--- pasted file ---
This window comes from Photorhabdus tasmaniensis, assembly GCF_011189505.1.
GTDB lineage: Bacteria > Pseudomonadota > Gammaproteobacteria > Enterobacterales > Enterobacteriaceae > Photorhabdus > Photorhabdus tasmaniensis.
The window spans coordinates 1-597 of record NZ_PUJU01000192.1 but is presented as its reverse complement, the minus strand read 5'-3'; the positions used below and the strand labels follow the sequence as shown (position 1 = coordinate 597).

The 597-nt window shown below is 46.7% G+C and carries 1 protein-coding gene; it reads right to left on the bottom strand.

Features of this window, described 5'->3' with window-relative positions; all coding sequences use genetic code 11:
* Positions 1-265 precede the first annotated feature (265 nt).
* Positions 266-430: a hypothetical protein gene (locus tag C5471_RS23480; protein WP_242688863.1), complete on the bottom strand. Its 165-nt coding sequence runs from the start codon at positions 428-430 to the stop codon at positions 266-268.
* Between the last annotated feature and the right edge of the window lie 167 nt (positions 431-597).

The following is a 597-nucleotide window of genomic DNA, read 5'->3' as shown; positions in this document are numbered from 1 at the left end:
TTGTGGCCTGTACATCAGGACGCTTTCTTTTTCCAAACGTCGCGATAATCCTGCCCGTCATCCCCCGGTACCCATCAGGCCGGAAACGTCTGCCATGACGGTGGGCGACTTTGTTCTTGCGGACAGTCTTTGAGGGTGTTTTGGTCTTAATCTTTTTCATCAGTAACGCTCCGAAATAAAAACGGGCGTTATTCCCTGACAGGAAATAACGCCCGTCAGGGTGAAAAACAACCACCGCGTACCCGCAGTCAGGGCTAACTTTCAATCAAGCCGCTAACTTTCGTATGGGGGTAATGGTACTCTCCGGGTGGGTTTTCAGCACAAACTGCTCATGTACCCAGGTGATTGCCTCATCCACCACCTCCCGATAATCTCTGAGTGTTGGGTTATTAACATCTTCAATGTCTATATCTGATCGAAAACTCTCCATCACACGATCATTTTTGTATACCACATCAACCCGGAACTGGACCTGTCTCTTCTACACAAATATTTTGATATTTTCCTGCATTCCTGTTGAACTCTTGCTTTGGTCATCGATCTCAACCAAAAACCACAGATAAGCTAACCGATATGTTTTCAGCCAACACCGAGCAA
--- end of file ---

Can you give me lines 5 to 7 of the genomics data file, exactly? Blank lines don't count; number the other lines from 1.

Features of this window, described 5'->3' with window-relative positions; all coding sequences use genetic code 11:
* Positions 1-265 precede the first annotated feature (265 nt).
* Positions 266-430: a hypothetical protein gene (locus tag C5471_RS23480; protein WP_242688863.1), complete on the bottom strand. Its 165-nt coding sequence runs from the start codon at positions 428-430 to the stop codon at positions 266-268.